Amara Diane scored a brace that saved PSG from relegation from Ligue 1 back in 2008.
Elsewhere, a 75th-minute winner from emblematic Toulouse midfielder Pantxi Sirieix — the most unexpected of sources when you consider that it was one of just nine goals across his 13 seasons with the club — secured a 2-1 win over Valenciennes. So, had PSG gone on to lose in that tense finale, which was possible up until Diane completed his double, Lens’ draw would have been enough to keep them up on goal difference.
Paul Le Guen’s men would have been condemned to at least one term in the second tier, and with no lavish QSI investment back then — not to mention erratic form — an immediate return would have been far from certain and Antoine Kombouare (the first coach under QSI) might not have succeeded his teammate as coach in 2009.
“No doubt!” exclaimed Diane when asked if the result was the pinnacle of his career. “I experienced many good moments in my time as a player, but this day was special — it is engraved in my memory.”
It is not only in Diane’s memory that his double lives on; to this day, PSG supporters remain grateful to the man who scored three times in eight appearances for his native Cote d’Ivoire. The now-35-year-old admits that people still recognise him and thank him to this day because of his feats in Sochaux, but he is adamant that he is not a hero.
“No, although everybody still speaks about this goal with me,” Diane said. “Even today, I still get kissed and thanked in public.
“However, I did not take the ball out of (then-goalkeeper) Mickael’s [Landreau] hands and dribble past 10 players to score. It was thanks to the whole team and the staff, as well as the supporters — they never gave up on us and helped us to stay up.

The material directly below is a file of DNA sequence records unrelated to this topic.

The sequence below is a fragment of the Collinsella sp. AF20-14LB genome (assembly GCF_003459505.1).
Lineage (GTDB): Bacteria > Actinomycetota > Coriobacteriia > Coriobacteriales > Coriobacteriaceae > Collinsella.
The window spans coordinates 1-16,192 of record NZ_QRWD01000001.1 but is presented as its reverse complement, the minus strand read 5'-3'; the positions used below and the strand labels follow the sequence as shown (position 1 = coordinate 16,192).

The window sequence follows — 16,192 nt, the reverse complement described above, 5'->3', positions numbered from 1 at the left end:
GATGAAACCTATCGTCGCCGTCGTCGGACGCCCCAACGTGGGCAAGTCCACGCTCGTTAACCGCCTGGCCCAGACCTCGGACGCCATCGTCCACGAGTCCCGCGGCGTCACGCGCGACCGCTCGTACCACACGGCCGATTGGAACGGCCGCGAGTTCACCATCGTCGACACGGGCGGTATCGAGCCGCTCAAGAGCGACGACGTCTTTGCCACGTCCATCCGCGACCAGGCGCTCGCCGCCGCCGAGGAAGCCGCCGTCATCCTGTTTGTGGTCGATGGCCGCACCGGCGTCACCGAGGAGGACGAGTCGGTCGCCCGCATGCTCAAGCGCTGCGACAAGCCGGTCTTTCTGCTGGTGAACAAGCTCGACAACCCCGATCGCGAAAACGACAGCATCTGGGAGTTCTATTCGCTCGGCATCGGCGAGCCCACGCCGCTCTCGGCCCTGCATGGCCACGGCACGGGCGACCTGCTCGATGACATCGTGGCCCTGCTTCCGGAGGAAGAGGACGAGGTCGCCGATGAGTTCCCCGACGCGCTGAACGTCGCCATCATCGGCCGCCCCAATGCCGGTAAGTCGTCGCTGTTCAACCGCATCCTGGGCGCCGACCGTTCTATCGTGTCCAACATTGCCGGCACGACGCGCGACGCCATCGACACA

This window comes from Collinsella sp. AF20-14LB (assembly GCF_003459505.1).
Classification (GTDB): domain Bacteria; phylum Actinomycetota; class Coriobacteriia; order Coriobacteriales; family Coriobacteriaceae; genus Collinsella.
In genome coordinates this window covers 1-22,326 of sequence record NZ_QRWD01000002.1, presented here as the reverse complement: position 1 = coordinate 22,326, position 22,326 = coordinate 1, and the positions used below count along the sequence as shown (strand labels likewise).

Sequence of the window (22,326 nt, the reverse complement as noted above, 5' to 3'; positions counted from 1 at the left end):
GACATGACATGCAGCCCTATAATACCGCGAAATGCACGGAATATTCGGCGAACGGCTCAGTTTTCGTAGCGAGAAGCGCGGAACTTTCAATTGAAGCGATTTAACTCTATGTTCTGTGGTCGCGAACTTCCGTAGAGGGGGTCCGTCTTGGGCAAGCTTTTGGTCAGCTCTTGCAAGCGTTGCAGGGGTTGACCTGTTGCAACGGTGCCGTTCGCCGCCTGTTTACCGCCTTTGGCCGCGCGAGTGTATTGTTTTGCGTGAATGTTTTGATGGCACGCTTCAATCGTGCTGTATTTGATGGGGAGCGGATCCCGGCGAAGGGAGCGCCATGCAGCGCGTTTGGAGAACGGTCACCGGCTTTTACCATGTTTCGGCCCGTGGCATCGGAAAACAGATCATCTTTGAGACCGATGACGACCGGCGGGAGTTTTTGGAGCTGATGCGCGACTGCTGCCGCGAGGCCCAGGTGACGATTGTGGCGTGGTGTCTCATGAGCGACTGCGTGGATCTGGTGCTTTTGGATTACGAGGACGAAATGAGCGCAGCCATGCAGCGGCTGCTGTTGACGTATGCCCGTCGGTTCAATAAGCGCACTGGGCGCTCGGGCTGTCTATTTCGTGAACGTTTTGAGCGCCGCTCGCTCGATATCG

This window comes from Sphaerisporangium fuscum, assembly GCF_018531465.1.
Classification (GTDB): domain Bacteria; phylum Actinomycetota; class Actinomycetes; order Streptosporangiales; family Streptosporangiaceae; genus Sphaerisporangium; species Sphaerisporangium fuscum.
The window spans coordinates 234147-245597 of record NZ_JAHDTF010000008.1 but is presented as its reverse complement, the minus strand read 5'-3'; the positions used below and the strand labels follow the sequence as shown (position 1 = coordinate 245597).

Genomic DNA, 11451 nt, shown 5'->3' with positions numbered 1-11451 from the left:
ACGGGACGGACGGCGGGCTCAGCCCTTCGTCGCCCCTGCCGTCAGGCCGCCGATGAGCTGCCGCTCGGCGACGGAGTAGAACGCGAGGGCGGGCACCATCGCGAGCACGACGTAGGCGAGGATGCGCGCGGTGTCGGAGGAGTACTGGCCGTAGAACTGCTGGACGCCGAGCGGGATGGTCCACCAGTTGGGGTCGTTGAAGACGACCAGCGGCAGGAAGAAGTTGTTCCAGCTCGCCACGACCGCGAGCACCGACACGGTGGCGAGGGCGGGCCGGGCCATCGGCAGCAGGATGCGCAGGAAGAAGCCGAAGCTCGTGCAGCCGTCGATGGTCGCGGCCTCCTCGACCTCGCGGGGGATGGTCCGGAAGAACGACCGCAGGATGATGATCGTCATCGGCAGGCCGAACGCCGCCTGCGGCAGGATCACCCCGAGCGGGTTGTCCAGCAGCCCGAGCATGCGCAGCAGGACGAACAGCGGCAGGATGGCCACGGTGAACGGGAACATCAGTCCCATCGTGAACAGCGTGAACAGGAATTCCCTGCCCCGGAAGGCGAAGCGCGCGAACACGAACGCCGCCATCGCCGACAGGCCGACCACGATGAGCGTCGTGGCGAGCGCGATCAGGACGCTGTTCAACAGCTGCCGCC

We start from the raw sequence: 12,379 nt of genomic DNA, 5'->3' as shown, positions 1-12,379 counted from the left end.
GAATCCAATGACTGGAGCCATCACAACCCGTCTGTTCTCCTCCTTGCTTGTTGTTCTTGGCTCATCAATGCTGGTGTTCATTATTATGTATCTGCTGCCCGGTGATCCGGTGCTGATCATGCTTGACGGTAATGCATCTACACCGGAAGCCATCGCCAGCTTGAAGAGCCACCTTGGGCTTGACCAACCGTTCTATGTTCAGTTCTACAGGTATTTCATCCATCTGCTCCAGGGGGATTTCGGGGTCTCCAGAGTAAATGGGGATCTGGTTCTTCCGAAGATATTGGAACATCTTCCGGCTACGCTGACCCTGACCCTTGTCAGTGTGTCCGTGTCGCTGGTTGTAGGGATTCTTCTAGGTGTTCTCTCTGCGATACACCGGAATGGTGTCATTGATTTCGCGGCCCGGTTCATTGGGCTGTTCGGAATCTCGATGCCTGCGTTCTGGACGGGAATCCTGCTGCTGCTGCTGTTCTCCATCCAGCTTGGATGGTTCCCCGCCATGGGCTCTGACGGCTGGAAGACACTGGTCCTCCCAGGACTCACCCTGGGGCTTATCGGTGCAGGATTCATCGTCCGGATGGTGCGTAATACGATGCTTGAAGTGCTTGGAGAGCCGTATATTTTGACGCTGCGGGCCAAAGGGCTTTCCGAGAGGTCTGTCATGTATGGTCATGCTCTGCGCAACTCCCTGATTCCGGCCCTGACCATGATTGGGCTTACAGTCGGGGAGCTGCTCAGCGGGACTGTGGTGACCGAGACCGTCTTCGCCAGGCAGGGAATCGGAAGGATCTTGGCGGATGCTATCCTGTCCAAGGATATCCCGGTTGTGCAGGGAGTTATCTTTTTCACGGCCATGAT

“It was an historic goal but that does not make me a hero.”
Toulouse and PSG were ultimately spared, and the men from the capital finished three points clear of Lens before ending the season by losing the Coupe de France final 1-0 to Lyon after extra time at Stade de France.
Adding to Diane’s legend, the former Strasbourg man left Paris in the summer of 2008 for Al-Rayyan in Qatar and only returned to Europe with Tubize in Belgium in 2014, ending his career there the following year. As recently as his February interview with Le Parisien, the man from Abidjan had not been invited back to Parc des Princes, a bit ungrateful of PSG, but insisted he was not looking for recognition.
“No, I have not been to Parc des Princes for 10 years,” he said. “If invited, I would be very happy to go. However, I am not asking for anything.
“I repeat: I am not a hero — I was simply a player doing my job.”
He might not be a name familiar to many people who have only started to follow PSG since QSI’s arrival and the influx of star names that has followed, but there are many who still remember and remain grateful for Diane’s heroics each May 17.
Jonathan Johnson covers PSG and the French national team for ESPN FC. Twitter: @Jon_LeGossip.